We’ve heard a lot about the opiate/opiod crisis. “Dreamland” takes readers on a journey of how this crisis began and what factors contributed to this health emergency. Sam Quinones takes a journalistic approach to exploring the roots of the crisis. He begins in a Mexican state, Xalisco. In there state there’s not many job opportunities outside of farming/ranching. At the same time, there’s a very competitive socio-economic culture where everyone is trying to beat the Jones’s next door. Some have immigrated to the U.S., particularly southern California. To try and improve their lot in life and increased their family’s standing, some of the young men have gone to work with their relatives in California. Many of them discovered that these relatives were doing well because they began working in the drug trade. Now, before you think this is a plank in Trump’s anti-Mexican agenda, Quinones contextualizes this by explaining that these immigrants from Xalisco are a small subset of immigrants and that they do not represent all Mexican immigrants. Back to Xalisco. The Xalisco drug trade became highly successful due to avoiding the Colombian cocaine and other large-scale drug syndicates. Instead they focused on selling black tar heroin in the suburbs of many large cities ranging from Portland to Columbus, Ohio.Dreamland

The introduction of black tar heroin in the suburbs coincided with the over-prescribing of opiates in many areas of the country. Unfortunately, these two drugs coincided in many suburban areas creating and sustaining increasingly high levels of addiction. Part of the problem is most of the hardest hit communities have lost a lot of their social programs because of the job loss due to jobs being shipped overseas. So not only are there a lot of addicts, but there’s no social programs to help support addiction recovery. On top of this, there was no support from state and federal governments. People weren’t willing to help addicts. They were (and still are) stigmatized.

One of the moving parts of the book is the personal stories of families who have lost loved ones to addiction. So many families have been ravaged by opiate addiction. Because so many people have been affected it has started getting the attention of local and federal representatives. One of the saddest elements of this story is that it wasn’t until many White communities were affected that real change began to happen. During the crack crisis of the 80’s, which tended to affect Urban Black communities, instead of helping community services to help addicts recover, addicts were jailed. It’s as if the U.S. thought it would jail it’s way out of the crack crisis. With the opiate crisis people are wanting more compassionate approaches to fighting the crisis. Hopefully we will learn our lesson from the past.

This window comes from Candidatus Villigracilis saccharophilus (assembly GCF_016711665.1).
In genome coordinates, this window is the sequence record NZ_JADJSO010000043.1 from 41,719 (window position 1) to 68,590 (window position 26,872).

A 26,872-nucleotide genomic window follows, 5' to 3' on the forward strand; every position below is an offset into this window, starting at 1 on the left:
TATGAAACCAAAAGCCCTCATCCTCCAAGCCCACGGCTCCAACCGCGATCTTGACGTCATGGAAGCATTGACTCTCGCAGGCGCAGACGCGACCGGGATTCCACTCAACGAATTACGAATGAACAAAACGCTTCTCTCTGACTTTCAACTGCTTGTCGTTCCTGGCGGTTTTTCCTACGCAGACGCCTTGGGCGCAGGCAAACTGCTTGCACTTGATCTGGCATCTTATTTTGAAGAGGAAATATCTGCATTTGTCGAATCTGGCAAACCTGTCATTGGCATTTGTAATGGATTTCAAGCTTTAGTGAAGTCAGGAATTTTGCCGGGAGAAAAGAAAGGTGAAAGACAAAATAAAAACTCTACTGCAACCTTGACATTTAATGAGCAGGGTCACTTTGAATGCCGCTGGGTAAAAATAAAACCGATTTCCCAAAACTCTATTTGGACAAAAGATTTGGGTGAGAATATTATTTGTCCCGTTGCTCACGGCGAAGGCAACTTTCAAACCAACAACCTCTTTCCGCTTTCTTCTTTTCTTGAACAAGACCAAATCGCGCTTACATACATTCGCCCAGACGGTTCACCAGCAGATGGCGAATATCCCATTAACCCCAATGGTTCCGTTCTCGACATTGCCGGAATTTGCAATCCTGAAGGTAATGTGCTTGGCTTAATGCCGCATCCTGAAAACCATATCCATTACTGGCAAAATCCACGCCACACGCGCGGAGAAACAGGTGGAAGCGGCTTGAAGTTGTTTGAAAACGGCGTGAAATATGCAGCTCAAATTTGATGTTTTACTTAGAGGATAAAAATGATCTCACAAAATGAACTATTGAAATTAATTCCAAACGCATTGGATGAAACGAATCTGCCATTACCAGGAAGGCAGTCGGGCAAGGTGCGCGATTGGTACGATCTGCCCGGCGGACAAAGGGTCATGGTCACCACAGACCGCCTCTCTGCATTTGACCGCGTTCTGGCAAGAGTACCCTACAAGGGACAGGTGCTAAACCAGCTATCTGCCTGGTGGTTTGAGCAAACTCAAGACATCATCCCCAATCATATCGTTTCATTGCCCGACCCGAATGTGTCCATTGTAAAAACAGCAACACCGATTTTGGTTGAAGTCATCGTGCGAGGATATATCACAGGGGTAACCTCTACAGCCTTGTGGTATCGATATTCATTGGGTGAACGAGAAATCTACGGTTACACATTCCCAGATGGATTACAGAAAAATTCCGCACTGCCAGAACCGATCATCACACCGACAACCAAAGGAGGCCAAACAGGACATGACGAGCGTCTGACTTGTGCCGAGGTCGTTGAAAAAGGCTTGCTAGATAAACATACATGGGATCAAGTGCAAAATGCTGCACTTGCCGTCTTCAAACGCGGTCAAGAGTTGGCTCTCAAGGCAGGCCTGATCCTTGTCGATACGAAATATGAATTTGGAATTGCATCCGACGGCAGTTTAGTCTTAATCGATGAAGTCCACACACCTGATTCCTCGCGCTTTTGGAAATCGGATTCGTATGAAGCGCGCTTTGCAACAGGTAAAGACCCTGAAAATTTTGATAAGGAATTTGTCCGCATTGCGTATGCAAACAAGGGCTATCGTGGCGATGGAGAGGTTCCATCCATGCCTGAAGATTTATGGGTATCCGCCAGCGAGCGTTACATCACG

One of the things I didn’t like about this book is that it dragged on too long. There came a point at the end where it seemed Quinones wasn’t sure how to end the book. He also kept repeating the phrase, “they sold black tar heroin like pizza.” It was repeated so often it almost became a trigger. All in all I think this is a good read for those who aren’t familiar with how this crisis came about and what some are doing to stem the tide of addiction.

Fluent in 3 Months

Benny Lewis has a blog that he’s turned into this book. Throughout the book he relates his experience learning languages from high school until now as well as what his tips and resources are for learning and maintaining new languages. As someone who’s looking to learn more languages, but who doesn’t have time to take classes I’ve been looking for resources for how to this in a more DIY method.Fluent

Like many people Mr. Lewis took language classes in high school but found he couldn’t converse in these languages once he left school. He then moved to Spain and realized he needed to learn Spanish in order to feel like he was mixing into the culture and community. From this experience he developed a method that has helped him further languages.

One of the ideas that made me stop and think was the idea of “fluency.” Mr. Lewis challenges language learners to consider what their goal is learning a language. Too many times new language learners set a goal become “fluent” in another language and this vague term leads them to abandon their project because they don’t appear to make any progress. Instead, Mr. Lewis posits that language learners should set more specific “fluent” goals. For example, are you wanting to understand the lyrics to music in new language? Movies? Have simple conversations? Be able to have political or specific-content discussions? Choosing something specific gives you a goal to work towards which helps guide what vocabulary you learn, what conversational patterns to learn and practice and ultimately gives you something practical to measure your progress against.